Whatever the joys of its climate and the glories of its ancient culture, most of us would not wish to emulate the Greek experience. We may not be enjoying the sluggish state of our own economy, but at least we do not have mass industrial action, organised by the public sector in defence of outrageous privileges granted by a corrupt or cowardly political class, who mortgaged the nation's future by borrowing vast sums to buy the votes of client interest groups. On second thoughts...
It is true that we do not have a state-owned rail system so indulged that it would be cheaper to pay for all the passengers to take taxis instead. It is true that our public-sector employees are not given 14 months' pay for a year's work, or have ministries in which only half the staff turn up, while moonlighting in the black economy. Those are peculiarly the excesses of the Greek public sector, for which the Germans show an unsurprising reluctance to subsidise through full European fiscal union (as suggested, amazingly, by George Osborne).
The Germans' irritation is especially acute in the matter of pensions. When the Greeks took to the streets to protest against proposals that the cost of their pensions should be restrained, the Frankfurte Allgemeine Zeitung thundered: "The Greeks go onto the streets to protest against the increase in the pension age from 61 to 63. Does that mean that the Germans should in future extend [our] working age from 67 to 69 so that the Greeks can enjoy their retirement [rights]?"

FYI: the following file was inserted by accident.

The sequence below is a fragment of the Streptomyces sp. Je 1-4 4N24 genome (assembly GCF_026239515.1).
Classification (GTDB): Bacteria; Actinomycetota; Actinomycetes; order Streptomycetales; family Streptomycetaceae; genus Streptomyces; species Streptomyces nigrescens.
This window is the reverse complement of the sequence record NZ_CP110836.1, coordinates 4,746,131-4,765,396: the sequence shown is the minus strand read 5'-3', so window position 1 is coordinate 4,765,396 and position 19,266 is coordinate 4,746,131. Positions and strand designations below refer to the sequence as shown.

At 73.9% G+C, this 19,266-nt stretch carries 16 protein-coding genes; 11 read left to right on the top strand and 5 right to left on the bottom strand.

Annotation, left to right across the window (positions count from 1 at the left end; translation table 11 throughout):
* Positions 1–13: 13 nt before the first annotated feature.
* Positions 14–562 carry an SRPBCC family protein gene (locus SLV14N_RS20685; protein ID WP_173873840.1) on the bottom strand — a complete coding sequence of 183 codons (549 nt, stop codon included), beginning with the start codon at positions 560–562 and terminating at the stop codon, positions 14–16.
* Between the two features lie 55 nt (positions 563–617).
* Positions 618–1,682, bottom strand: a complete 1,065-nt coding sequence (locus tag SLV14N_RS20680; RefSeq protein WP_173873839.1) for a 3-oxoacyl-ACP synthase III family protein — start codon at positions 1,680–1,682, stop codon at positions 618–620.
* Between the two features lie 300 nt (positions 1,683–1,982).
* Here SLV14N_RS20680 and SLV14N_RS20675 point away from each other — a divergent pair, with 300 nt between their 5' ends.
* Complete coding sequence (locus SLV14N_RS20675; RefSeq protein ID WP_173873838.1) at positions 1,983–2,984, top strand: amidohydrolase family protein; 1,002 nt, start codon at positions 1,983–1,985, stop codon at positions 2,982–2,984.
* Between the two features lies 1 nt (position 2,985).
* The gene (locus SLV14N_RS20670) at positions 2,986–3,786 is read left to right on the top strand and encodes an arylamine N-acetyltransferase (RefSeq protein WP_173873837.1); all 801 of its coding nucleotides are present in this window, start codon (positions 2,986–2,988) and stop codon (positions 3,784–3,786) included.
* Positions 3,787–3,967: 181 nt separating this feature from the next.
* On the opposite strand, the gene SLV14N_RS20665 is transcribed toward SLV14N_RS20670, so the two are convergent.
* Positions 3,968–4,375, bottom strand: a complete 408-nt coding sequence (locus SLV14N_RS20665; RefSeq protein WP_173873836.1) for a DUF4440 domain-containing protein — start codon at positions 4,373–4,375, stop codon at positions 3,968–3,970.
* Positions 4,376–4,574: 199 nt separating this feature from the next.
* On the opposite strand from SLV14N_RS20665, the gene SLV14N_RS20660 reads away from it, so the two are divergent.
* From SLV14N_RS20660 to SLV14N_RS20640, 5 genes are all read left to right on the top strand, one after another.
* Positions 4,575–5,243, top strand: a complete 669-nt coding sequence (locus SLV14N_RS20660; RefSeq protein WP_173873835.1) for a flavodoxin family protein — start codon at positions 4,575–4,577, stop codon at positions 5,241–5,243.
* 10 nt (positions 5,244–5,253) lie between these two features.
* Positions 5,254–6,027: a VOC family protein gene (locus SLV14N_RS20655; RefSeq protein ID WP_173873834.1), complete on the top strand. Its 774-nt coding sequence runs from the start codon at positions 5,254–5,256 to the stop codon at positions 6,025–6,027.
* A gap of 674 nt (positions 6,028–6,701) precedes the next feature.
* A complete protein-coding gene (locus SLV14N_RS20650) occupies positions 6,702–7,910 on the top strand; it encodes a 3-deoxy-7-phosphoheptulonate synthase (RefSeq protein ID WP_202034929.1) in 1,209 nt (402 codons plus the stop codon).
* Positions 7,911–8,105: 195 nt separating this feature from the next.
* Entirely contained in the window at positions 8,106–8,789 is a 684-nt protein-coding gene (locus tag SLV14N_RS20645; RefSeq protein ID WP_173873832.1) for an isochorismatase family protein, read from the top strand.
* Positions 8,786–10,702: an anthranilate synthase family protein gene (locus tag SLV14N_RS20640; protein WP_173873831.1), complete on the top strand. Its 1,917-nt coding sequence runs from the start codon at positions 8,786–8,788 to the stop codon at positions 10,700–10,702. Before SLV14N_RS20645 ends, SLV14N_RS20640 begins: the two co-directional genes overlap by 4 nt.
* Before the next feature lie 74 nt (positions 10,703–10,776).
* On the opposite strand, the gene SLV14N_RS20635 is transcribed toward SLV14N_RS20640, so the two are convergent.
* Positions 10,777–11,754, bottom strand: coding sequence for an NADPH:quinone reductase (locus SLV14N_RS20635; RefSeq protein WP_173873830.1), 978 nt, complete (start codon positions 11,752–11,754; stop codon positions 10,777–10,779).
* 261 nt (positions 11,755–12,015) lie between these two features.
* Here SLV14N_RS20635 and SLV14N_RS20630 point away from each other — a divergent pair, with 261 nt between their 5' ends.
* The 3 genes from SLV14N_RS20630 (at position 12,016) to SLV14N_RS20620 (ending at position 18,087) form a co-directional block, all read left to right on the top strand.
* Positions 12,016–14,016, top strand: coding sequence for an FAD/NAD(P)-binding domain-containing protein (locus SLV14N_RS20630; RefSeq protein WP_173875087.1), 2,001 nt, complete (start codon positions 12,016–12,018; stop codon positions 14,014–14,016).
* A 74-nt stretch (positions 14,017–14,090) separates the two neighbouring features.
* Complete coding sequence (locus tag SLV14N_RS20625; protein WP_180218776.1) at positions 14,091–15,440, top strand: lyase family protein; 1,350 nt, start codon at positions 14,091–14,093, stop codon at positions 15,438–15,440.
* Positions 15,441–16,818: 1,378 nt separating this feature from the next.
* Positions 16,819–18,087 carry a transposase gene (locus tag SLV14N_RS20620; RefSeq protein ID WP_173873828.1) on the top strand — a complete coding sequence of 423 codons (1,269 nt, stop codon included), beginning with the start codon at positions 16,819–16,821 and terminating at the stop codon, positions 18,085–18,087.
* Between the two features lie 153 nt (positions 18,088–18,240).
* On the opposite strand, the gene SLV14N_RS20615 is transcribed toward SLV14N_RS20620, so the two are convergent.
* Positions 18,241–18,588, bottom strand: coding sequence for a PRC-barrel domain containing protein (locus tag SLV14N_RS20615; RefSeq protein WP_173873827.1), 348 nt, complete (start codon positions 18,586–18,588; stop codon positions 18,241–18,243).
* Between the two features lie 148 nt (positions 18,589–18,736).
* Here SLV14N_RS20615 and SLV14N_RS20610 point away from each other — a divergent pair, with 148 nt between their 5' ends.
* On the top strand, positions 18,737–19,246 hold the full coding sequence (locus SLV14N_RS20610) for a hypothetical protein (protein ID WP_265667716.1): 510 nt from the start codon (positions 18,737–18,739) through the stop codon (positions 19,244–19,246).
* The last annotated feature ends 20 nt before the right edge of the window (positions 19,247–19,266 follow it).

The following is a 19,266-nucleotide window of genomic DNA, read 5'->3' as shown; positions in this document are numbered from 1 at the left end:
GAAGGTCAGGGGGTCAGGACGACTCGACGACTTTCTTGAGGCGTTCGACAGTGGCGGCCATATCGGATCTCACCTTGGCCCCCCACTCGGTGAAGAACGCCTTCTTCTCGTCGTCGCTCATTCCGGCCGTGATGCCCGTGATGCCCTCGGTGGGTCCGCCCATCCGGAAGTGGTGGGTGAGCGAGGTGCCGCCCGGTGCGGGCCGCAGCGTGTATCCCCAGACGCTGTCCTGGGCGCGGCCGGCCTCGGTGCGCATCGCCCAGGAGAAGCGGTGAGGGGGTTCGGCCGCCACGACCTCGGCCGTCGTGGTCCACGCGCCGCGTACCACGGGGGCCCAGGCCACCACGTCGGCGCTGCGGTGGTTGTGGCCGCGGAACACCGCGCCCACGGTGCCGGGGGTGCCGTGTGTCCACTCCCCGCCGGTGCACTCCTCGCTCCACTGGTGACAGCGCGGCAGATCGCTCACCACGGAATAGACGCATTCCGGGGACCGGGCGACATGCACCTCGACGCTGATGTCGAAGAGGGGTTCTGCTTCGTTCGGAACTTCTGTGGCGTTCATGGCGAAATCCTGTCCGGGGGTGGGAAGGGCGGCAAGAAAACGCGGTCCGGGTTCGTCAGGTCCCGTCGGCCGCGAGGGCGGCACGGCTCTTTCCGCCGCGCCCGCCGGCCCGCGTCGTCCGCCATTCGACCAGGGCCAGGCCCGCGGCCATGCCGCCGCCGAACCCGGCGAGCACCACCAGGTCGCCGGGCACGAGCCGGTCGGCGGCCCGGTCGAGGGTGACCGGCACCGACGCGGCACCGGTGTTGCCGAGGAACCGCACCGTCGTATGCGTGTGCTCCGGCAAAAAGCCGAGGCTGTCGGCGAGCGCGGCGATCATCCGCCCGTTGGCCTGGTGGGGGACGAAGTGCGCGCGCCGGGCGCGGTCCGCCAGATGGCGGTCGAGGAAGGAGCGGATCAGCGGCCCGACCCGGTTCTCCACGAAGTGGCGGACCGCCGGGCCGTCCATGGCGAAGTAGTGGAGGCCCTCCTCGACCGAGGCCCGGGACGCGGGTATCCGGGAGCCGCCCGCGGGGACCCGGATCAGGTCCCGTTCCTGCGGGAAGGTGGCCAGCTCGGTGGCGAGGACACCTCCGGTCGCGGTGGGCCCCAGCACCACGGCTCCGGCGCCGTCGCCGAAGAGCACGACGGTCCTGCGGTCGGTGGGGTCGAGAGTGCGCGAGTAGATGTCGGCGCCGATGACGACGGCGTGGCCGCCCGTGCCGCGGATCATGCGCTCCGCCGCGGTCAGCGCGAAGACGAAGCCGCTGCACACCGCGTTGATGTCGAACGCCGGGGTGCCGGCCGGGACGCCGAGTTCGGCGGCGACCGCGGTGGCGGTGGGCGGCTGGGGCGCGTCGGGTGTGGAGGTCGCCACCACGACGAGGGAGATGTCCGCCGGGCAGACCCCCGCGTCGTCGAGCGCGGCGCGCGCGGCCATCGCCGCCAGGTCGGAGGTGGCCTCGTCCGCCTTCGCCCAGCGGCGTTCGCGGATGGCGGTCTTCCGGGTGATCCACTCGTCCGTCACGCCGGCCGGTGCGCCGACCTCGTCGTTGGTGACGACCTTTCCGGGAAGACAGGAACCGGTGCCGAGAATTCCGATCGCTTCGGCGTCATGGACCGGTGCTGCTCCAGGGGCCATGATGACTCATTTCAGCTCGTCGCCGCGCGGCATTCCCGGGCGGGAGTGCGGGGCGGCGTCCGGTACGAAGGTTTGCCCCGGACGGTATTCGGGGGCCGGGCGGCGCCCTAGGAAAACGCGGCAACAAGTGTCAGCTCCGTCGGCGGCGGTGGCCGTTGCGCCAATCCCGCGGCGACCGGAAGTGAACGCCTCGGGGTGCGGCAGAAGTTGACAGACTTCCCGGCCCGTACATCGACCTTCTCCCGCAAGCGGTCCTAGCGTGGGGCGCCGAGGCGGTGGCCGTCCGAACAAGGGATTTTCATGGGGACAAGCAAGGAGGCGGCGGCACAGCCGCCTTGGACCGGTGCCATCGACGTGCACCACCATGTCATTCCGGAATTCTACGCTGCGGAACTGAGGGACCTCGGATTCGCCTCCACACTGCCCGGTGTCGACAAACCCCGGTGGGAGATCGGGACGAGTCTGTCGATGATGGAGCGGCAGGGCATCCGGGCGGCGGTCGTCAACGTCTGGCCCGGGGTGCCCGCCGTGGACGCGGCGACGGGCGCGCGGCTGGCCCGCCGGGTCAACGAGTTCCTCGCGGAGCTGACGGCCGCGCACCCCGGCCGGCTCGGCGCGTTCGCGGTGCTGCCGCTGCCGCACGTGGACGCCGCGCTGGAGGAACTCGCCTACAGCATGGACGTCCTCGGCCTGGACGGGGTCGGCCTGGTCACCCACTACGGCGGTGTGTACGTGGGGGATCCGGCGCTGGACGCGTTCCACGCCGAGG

In Britain, though mercifully free of the consequences of currency union with Europe, we have our very own version of the German-Greek pensions war. In ours, the part of the Germans is played by the private sector, and that of the Greeks – naturally – by the public sector. While the latter, which of course includes Members of Parliament, enjoys defined taxpayer-funded benefits guaranteed against the ravages of either inflation or the stock market, barely a third of all private-sector workers have an employer-sponsored scheme at all (let alone one that offers the gilt-edged index-linking of the state's scheme).
Against a background of greatly increased life expectancy – a good thing in itself – and a significant increase in both the pay and number of public-sector employees, it was hardly surprising that the cost of public-sector pensions rose by a third over the past decade to £32bn a year. That alone is more than is spent annually on, for example, the police, prison service and courts combined – and most of that extra cost has been met by the taxpayer, rather than increased rate of contributions from those who directly benefit.
The Public and Commercial Services Union protests that its relatively low-paid members get, on average, a pension of £6,000 a year. Yet an index-linked joint annuity producing such a sum would today cost £200,000 if purchased on the open market. Meanwhile, the average private-sector worker has a defined contribution pot of £30,000 on retirement, which at the age of 60 would buy him and his spouse an index-linked joint annuity of... £900; and all the while, they would be paying through their taxes to fund the much higher pensions of their public sector equivalents.